Mideast's 83% of businesses seen to return to pre-Covid-19 profitability by 2022
December 06 2020 09:07 PM
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Businesses surveyed in the Middle East say they have adapted to the changing environment, and while
Businesses surveyed in the Middle East say they have adapted to the changing environment, and while optimism has naturally dipped since 2019, companies are more optimistic than the global average.

The difficult conditions of this year haven’t dampened the mood among businesses from the Middle East, according to the latest HSBC ‘Navigator’ report.
Businesses surveyed in the Middle East say they have adapted to the changing environment, and while optimism has naturally dipped since 2019, companies are more optimistic than the global average.
The report said 77% expect their business outlook to stay the same or become more optimistic, compared with 67% globally. Within this, close to half (46%) of all Middle East businesses surveyed feel more optimistic.
Also, 83% of respondents from the Middle East expect to return to pre-Covid-19 profitability levels by the end of 2022 (compared with 81% globally), which includes 20% that are either ahead or expecting to be back there by the end of 2020.
HSBC Qatar CEO Abdul Hakeem Mostafawi said, “We have seen new levels of optimism in the local economy with business activity returning to pre-Covid-19 levels. Qatar’s resilience is clear to see in the innovative ways that businesses have adapted to new market conditions and trading dynamics.”
HSBC Navigator draws from a survey of over 10,368 companies in 39 markets, including 711 from the Middle East, North Africa and Turkey (Menat) making it the largest survey of its kind.
The report also reveals that businesses in the Middle East recognise the need to invest for future growth, with 83% of respondents intending to increase their investment in their business next year, compared to 67% globally. The three most commonly cited investment priorities are product and process innovation, marketing, and cash flow/capital management.
Daniel Howlett, HSBC’s regional head of Commercial Banking, Menat, said: “Despite the slowdown during the pandemic, business is slowly returning to pre-Covid-19 levels and companies are finding ways to maximise their potential, adapt to the new environment, and really focus on sustainable measures that will help their companies grow and be able to future-proof them from unexpected disruptions.”
While 73% of businesses from the Middle East feel that international trade has become more difficult due to impact of events in the last 12 months, their commitment to pursuing international opportunities appears undiminished, the report said.
When asked about their outlook on international trade, most Middle East companies (86% compared with 72% globally) said they have a positive outlook over the next 1-2 years. Eleven percent have a negative outlook, compared with 22% globally.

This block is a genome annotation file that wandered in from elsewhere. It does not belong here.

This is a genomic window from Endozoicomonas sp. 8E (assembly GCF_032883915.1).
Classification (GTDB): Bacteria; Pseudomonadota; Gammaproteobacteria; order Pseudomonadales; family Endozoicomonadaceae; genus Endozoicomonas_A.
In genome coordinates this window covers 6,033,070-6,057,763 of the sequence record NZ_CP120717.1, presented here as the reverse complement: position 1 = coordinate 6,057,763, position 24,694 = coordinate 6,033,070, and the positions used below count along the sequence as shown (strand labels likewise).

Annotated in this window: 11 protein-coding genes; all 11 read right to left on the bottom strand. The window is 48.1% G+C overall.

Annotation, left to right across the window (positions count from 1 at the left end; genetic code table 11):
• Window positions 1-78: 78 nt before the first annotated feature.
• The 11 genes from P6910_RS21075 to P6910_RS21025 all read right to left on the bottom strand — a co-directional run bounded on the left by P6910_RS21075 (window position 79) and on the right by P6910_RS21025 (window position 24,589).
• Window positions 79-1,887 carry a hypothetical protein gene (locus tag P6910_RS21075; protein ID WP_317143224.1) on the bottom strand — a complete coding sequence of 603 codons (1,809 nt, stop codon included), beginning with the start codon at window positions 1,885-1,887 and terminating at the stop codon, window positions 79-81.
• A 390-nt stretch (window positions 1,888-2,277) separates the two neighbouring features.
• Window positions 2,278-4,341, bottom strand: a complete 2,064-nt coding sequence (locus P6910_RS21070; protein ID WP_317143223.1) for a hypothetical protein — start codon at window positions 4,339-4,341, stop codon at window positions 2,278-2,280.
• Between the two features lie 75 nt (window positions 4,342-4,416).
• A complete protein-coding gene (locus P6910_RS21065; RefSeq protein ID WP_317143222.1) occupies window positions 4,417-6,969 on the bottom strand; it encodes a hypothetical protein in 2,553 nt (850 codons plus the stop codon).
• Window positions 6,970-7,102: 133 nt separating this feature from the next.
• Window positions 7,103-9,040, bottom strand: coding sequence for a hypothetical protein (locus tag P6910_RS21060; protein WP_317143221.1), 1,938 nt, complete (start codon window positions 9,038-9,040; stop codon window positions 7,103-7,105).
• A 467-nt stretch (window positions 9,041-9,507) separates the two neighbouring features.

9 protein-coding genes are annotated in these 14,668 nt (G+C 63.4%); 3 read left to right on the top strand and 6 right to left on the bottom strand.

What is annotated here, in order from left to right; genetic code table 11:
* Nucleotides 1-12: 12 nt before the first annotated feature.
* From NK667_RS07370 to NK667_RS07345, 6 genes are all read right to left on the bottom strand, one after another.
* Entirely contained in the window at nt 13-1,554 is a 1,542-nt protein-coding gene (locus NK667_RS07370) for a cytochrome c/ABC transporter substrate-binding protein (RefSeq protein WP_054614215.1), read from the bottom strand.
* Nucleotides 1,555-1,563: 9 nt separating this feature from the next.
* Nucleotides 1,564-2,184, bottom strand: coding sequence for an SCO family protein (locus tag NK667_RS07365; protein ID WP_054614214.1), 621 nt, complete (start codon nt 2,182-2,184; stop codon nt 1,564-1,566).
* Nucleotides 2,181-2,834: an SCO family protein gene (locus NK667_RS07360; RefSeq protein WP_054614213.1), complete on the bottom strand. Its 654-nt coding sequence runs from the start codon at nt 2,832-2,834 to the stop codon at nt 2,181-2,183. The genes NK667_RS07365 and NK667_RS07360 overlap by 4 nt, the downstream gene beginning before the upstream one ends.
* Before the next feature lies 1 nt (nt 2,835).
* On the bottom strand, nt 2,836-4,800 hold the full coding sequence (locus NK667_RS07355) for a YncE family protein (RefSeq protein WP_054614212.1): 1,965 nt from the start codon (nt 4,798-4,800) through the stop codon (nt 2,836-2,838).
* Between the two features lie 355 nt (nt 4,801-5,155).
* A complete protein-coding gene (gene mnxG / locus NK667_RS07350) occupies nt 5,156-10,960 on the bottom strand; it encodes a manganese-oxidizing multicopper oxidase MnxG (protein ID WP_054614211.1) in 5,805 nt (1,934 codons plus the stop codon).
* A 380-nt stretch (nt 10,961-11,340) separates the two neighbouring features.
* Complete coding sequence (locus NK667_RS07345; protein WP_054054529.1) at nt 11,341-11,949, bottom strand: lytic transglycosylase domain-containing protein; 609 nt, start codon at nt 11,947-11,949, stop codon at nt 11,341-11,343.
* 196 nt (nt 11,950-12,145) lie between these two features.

In response to the challenging international trade environment this year, HSBC accelerated its long-term commitment to digital banking. In the first nine months of the year, around 70% of the $43bn of trade financed by HSBC in the Middle East was processed digitally, compared to 54% processed digitally over the course of 2019.
The Navigator report illustrates how sustainability is an important focus for business leaders in the Middle East. Almost all companies (98%) in the Middle East see multiple opportunities from improving their environmental and ethical sustainability, the three most important being attracting investment, enhanced reputation and promoting employee well-being.
Companies surveyed in the Middle East also said a greater focus on sustainability is expected to drive growth: 33% expect modest growth of up to 5%, 33% expect growth of between 6% and 9%, and 29% expect growth of 10% or more.
HSBC in October announced an ambitious plan to prioritise financing and investment that supports the transition to a net zero global economy, citing a landmark opportunity to build a thriving, resilient future for society and businesses.
The bank is committing to align its financed emissions – the carbon emissions of its portfolio of customers – to the Paris Agreement goal to achieve net zero by 2050 or sooner.
HSBC has both the scale and global reach to play a leading role in guiding its customers through this transition and helping them to achieve this ambitious goal. The bank also aims to be net zero in its operations and supply chain by 2030.
The last few months have seen the Middle East’s sustainable finance market deepen and become increasingly diversified. In Qatar a number of landmark deals indicate the renewed focus on sustainable financing, such as the debut green bond issued by QNB that sold $600mn in five-year notes, the largest issuance by a financial institution in the Middle East.



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